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Environmental Management

, Volume 55, Issue 1, pp 19–30 | Cite as

Conservation Considerations for a Management Measure: An Integrated Approach to Hare Rearing and Release

  • Christos Sokos
  • Periklis Birtsas
  • Konstantinos G. Papaspyropoulos
  • Alexios Giannakopoulos
  • Labrini V. Athanasiou
  • Katerina Manolakou
  • Vassiliki Spyrou
  • Charalambos BillinisEmail author
Article

Abstract

Wildlife managers are challenged with the task of deciding whether a management measure is appropriate or not, and furthermore they have to convince others about the merits of their decision. Population decline of some hare species (genus Lepus) has resulted in their Red Listing and conservation measures are being undertaken. Release or restocking is a frequent measure in some countries, and thousands of hares are released annually, mainly for hunting purposes. These hares can be obtained by either intensive or extensive rearing or translocation of the wild animals. Each method entails difficulties and different survival rates in the wild. Survival rates in the wild are low for hares intensively reared in cages but are higher for hares reared extensively in enclosures and wild translocated hares. The benefits of the hare release practice are significantly lower than the action’s implementation cost. Hare releases have not increased significantly the wild hare population or the hunting harvest in areas where the practice has been applied. The risk of genetic and evolutionary degradation and pathogen transmission is possible in wild populations. The need for wise management of this practice is evident and the term ‘Permitted Transferring Units’ should be introduced to denote regions where hares should not be transferred for rearing and release.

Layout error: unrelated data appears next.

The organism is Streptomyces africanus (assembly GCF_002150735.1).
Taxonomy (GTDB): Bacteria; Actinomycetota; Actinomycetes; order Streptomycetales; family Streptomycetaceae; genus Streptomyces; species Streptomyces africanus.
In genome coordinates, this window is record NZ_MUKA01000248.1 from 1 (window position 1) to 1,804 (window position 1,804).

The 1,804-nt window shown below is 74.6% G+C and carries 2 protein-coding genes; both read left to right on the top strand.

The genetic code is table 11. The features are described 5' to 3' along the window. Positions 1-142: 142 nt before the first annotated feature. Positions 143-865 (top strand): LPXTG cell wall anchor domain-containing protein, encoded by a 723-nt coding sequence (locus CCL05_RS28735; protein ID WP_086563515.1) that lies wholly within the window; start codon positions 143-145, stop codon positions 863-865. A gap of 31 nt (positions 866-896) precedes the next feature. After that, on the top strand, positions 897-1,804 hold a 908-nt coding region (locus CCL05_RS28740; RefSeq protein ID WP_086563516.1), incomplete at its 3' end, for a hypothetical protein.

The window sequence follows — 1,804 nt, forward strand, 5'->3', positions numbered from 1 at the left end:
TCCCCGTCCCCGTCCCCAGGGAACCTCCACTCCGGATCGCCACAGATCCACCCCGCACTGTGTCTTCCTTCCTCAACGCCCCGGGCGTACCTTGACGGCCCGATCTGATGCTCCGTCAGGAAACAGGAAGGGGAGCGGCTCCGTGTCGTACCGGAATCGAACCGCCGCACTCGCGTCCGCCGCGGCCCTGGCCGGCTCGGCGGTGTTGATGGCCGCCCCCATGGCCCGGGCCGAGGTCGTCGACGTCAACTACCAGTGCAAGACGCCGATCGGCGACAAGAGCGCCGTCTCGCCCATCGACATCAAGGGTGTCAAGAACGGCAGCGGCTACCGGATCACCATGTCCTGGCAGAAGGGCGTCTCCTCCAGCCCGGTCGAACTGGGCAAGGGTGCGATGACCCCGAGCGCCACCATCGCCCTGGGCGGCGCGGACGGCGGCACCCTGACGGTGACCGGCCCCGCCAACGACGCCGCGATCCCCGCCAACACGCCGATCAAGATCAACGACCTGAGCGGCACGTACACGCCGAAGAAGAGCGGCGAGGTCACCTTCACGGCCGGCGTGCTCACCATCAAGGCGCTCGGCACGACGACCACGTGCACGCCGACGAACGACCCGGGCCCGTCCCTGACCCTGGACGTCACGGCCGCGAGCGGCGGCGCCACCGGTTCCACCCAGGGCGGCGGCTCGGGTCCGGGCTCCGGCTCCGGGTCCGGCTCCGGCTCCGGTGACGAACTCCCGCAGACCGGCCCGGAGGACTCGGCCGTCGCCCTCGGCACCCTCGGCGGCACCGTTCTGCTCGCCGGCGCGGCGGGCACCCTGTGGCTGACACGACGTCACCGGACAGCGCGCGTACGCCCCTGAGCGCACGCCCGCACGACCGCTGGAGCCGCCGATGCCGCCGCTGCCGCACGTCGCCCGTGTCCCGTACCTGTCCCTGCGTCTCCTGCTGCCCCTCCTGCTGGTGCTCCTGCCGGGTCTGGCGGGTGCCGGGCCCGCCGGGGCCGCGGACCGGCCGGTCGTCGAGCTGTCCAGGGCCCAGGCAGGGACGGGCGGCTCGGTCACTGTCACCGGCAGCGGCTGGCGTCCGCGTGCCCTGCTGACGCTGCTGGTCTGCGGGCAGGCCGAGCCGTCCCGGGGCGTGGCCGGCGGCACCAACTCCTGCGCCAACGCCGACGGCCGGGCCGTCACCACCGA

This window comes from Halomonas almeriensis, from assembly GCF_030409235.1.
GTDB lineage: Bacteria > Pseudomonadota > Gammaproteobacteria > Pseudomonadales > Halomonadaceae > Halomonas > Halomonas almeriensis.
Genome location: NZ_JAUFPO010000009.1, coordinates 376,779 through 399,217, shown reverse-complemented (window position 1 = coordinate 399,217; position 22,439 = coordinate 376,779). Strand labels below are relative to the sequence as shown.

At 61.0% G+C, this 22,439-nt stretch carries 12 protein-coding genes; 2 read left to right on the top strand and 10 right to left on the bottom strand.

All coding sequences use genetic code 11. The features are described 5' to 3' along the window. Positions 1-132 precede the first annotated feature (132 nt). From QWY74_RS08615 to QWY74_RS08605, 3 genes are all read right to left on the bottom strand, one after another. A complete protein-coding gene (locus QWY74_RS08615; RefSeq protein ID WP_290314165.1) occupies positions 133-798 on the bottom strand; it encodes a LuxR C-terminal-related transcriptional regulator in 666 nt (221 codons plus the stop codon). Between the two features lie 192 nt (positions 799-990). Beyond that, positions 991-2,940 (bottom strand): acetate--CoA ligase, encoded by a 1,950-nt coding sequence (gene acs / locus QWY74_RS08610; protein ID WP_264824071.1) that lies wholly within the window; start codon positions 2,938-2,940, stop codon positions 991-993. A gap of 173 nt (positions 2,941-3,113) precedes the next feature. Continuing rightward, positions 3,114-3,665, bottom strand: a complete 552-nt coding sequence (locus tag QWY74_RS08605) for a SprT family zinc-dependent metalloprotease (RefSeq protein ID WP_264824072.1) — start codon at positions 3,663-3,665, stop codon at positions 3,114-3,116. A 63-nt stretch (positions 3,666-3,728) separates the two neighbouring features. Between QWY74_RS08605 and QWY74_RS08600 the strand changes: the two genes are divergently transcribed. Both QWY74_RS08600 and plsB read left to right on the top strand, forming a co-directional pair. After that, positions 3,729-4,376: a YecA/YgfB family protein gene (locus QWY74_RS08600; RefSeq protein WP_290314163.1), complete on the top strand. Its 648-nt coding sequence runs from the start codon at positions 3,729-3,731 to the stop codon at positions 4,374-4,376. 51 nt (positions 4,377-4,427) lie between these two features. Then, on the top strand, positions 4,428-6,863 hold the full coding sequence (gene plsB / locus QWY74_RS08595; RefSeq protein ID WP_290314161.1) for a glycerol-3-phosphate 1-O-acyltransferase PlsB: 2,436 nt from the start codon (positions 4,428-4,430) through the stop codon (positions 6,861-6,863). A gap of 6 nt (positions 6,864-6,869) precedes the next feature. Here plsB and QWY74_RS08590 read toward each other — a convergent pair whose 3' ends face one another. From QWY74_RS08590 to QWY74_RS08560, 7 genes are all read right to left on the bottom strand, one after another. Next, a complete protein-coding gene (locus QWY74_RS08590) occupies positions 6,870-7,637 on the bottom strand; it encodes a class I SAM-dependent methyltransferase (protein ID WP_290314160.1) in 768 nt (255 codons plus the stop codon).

Keywords

Disease Genetics Lagomorph conservation Predation Restocking Wildlife legislation 

Notes

Acknowledgments

This study was partially funded by the European Union Seventh Framework Program (2007–2013) under Grant agreement no. 222633 (WildTech).

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Copyright information

© Springer Science+Business Media New York 2014

Authors and Affiliations

  • Christos Sokos
    • 1
    • 2
    • 3
  • Periklis Birtsas
    • 3
    • 4
  • Konstantinos G. Papaspyropoulos
    • 3
    • 5
  • Alexios Giannakopoulos
    • 1
  • Labrini V. Athanasiou
    • 6
  • Katerina Manolakou
    • 7
  • Vassiliki Spyrou
    • 8
  • Charalambos Billinis
    • 1
    • 2
    Email author
  1. 1.Laboratory of Microbiology and Parasitology, Faculty of Veterinary MedicineUniversity of ThessalyKarditsaGreece
  2. 2.Department of Biomedicine, Institute for Research and Technology of ThessalyCentre for Research and Technology Hellas (CERTH)LarissaGreece
  3. 3.Research DivisionHunting Federation of Macedonia and ThraceThessalonikiGreece
  4. 4.Wildlife Laboratory, Department of Forestry and Management of Natural EnvironmentTechnological Educational Institute of ThessalyKarditsaGreece
  5. 5.Laboratory of Forest Economics, Faculty of Forestry and Natural EnvironmentAristotle University of ThessalonikiThessalonikiGreece
  6. 6.Department of Medicine, Faculty of Veterinary MedicineUniversity of ThessalyKarditsaGreece
  7. 7.Department of Animal Husbandry and Nutrition, Faculty of Veterinary MedicineUniversity of ThessalyKarditsaGreece
  8. 8.Department of Animal ProductionTechnological Educational Institute of ThessalyLarissaGreece

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